Friday, January 23, 2009

Gödel’s Proof by Ernest Nagel & James Newman

An excellent little book that explains what Gödel did in a manner that is probably as accessible as possible without sacrificing too much important information.
That said, various parts required re-reading, and other parts require still further re-reading for me to feel as if I fully understand (the gist of what) what Gödel did mathematically.
In English, “Gödel proved that it is impossible to establish the internal logical consistency of a very large class of deductive systems –number theory for example – unless one adopts principles of reasoning so complex that their internal consistency is as open to doubt as that of the systems themselves.”

This was a very significant development in the 1930s as many thought that mathematical systems could be consistent and complex enough to do all the things one would want them to do. It is important to note that what is mainly discussed is the manipulation of symbols, not meaning. The authors quote “Russel’s famous epigram: pure mathematics is the subject in which we do not know what we are talking about, or whether what we are saying is true.”

How did Gödel manage to do all this? The main insight is that he realized that “typographical properties of long chains of symbols can be talked about in an indirect but perfectly accurate manner by instead talking about the properties of prime factorizations of large integers.”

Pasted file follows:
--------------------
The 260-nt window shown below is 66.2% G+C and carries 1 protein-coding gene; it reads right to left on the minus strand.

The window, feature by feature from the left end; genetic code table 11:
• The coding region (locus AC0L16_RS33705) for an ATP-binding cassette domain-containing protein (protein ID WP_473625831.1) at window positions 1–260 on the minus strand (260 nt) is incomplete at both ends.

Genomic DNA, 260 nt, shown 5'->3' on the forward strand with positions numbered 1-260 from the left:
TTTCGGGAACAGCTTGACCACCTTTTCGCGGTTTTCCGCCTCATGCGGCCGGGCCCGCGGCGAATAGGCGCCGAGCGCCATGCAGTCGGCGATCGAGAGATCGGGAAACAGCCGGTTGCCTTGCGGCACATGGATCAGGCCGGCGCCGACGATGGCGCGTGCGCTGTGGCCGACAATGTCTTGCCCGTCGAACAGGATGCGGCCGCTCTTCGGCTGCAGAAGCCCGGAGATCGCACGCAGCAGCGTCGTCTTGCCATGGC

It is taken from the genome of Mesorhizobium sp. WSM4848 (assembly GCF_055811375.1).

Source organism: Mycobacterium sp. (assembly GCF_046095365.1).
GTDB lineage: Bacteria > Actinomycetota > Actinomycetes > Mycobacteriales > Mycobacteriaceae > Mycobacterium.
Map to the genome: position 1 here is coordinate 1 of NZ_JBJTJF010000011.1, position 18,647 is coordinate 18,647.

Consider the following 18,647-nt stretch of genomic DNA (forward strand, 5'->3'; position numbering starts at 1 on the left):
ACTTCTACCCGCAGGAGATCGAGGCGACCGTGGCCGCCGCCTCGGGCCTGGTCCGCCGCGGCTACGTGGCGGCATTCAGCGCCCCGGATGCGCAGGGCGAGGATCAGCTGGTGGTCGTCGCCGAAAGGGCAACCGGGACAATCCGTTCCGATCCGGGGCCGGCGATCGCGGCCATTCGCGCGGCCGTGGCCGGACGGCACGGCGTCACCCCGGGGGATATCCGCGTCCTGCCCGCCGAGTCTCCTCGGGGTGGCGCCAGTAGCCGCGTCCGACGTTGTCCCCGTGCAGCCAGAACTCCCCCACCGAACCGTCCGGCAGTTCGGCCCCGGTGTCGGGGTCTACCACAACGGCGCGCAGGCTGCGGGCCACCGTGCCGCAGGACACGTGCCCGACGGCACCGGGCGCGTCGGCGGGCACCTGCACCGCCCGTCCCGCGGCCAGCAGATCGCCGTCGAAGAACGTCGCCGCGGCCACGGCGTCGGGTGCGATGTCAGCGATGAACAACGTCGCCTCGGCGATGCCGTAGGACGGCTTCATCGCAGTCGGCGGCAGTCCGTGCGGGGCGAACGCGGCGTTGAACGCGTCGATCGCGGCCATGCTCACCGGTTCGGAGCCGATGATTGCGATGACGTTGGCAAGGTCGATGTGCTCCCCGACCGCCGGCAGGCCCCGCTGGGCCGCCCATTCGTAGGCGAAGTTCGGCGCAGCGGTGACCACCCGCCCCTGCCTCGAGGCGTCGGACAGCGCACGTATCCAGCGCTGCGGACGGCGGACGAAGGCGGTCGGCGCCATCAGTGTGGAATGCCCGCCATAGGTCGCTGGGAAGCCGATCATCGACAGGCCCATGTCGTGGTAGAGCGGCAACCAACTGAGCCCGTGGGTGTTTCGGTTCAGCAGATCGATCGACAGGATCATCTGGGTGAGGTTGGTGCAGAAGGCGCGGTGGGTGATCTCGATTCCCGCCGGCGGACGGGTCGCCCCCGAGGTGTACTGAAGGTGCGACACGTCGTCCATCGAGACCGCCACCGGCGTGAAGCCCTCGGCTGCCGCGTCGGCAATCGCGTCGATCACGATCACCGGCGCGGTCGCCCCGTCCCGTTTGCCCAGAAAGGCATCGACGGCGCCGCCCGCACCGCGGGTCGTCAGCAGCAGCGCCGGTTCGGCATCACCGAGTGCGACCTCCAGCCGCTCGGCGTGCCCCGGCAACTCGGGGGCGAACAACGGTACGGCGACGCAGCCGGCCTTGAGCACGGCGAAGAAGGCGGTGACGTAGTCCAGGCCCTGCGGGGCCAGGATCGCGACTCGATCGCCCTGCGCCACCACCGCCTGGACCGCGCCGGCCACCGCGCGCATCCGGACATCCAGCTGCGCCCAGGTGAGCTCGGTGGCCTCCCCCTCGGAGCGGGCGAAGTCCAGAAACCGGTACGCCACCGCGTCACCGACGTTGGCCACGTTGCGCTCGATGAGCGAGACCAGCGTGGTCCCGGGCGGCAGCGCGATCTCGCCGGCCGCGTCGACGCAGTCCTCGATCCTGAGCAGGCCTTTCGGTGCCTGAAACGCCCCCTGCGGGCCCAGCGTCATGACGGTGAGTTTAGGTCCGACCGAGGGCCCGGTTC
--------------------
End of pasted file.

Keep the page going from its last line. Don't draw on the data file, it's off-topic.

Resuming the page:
Make sense? :P
I happily got to the point where I understand the above statement, but not the notions of the math (thus why re-readings are required). Further, the authors present a very simplified view of the whole thing which makes me feel even more mathematically ignorant and incompetent, as well as reinforce my decision to move away from esoteric math into the realm of people and ideas in my education.

I appreciated the discussion of mathematical vs. meta-mathematical statements and found the information about tautologies very useful (i.e., in Logic, a tautology is “defined as a statement that excludes no logical possibilities” and isn’t just some specious argument).

The book is also useful because the significance of what Gödel did, although valid, is often misplaced; far too many sophists have misappropriated the results and attempted to use Gödel as a way to invalidate math, science or A.I.

Finally, once again, I am impressed with Hofstadter, who edited and wrote a forward to this volume, as he first read Gödel’s Proof when he was 14. Then again, getting to talk to one of the original authors because your physicist father was friends with him would tend to give someone a leg up on understanding the complexities of Gödel’s Proof.


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